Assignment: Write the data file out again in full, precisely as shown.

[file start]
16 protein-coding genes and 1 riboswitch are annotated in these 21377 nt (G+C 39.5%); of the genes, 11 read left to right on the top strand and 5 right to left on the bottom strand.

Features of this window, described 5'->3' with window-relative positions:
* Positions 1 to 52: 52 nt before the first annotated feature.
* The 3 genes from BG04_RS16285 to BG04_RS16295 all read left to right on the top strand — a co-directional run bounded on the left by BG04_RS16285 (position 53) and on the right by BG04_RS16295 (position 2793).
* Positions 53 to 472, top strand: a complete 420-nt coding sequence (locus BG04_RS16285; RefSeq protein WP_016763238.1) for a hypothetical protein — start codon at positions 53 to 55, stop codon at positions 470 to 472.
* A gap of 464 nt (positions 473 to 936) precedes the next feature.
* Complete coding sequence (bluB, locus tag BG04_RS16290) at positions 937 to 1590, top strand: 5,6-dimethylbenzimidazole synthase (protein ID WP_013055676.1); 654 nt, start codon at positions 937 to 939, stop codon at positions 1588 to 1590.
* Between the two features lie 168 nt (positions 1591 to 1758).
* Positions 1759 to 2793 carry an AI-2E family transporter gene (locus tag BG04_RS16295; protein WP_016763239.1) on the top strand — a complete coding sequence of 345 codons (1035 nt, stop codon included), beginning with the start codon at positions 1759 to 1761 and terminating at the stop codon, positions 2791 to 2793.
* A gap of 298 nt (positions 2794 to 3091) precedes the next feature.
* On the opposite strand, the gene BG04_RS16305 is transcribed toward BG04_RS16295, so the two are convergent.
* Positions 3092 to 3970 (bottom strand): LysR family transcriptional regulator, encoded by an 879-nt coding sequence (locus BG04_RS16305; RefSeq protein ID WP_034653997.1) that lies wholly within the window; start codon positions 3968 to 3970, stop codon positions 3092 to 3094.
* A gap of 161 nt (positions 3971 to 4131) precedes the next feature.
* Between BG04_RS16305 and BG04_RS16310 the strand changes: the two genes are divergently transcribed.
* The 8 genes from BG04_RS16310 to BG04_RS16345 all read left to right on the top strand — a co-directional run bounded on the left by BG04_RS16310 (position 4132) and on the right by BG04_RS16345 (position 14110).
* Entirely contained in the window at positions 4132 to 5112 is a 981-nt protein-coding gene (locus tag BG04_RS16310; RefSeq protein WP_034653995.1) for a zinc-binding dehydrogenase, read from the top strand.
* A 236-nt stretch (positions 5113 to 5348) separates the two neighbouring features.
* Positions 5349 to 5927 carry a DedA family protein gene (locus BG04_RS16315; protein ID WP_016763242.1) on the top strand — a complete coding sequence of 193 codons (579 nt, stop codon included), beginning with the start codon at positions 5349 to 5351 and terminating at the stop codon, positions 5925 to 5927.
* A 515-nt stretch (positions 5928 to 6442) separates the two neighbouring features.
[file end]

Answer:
16 protein-coding genes and 1 riboswitch are annotated in these 21377 nt (G+C 39.5%); of the genes, 11 read left to right on the top strand and 5 right to left on the bottom strand.

Features of this window, described 5'->3' with window-relative positions:
* Positions 1 to 52: 52 nt before the first annotated feature.
* The 3 genes from BG04_RS16285 to BG04_RS16295 all read left to right on the top strand — a co-directional run bounded on the left by BG04_RS16285 (position 53) and on the right by BG04_RS16295 (position 2793).
* Positions 53 to 472, top strand: a complete 420-nt coding sequence (locus BG04_RS16285; RefSeq protein WP_016763238.1) for a hypothetical protein — start codon at positions 53 to 55, stop codon at positions 470 to 472.
* A gap of 464 nt (positions 473 to 936) precedes the next feature.
* Complete coding sequence (bluB, locus tag BG04_RS16290) at positions 937 to 1590, top strand: 5,6-dimethylbenzimidazole synthase (protein ID WP_013055676.1); 654 nt, start codon at positions 937 to 939, stop codon at positions 1588 to 1590.
* Between the two features lie 168 nt (positions 1591 to 1758).
* Positions 1759 to 2793 carry an AI-2E family transporter gene (locus tag BG04_RS16295; protein WP_016763239.1) on the top strand — a complete coding sequence of 345 codons (1035 nt, stop codon included), beginning with the start codon at positions 1759 to 1761 and terminating at the stop codon, positions 2791 to 2793.
* A gap of 298 nt (positions 2794 to 3091) precedes the next feature.
* On the opposite strand, the gene BG04_RS16305 is transcribed toward BG04_RS16295, so the two are convergent.
* Positions 3092 to 3970 (bottom strand): LysR family transcriptional regulator, encoded by an 879-nt coding sequence (locus BG04_RS16305; RefSeq protein ID WP_034653997.1) that lies wholly within the window; start codon positions 3968 to 3970, stop codon positions 3092 to 3094.
* A gap of 161 nt (positions 3971 to 4131) precedes the next feature.
* Between BG04_RS16305 and BG04_RS16310 the strand changes: the two genes are divergently transcribed.
* The 8 genes from BG04_RS16310 to BG04_RS16345 all read left to right on the top strand — a co-directional run bounded on the left by BG04_RS16310 (position 4132) and on the right by BG04_RS16345 (position 14110).
* Entirely contained in the window at positions 4132 to 5112 is a 981-nt protein-coding gene (locus tag BG04_RS16310; RefSeq protein WP_034653995.1) for a zinc-binding dehydrogenase, read from the top strand.
* A 236-nt stretch (positions 5113 to 5348) separates the two neighbouring features.
* Positions 5349 to 5927 carry a DedA family protein gene (locus BG04_RS16315; protein ID WP_016763242.1) on the top strand — a complete coding sequence of 193 codons (579 nt, stop codon included), beginning with the start codon at positions 5349 to 5351 and terminating at the stop codon, positions 5925 to 5927.
* A 515-nt stretch (positions 5928 to 6442) separates the two neighbouring features.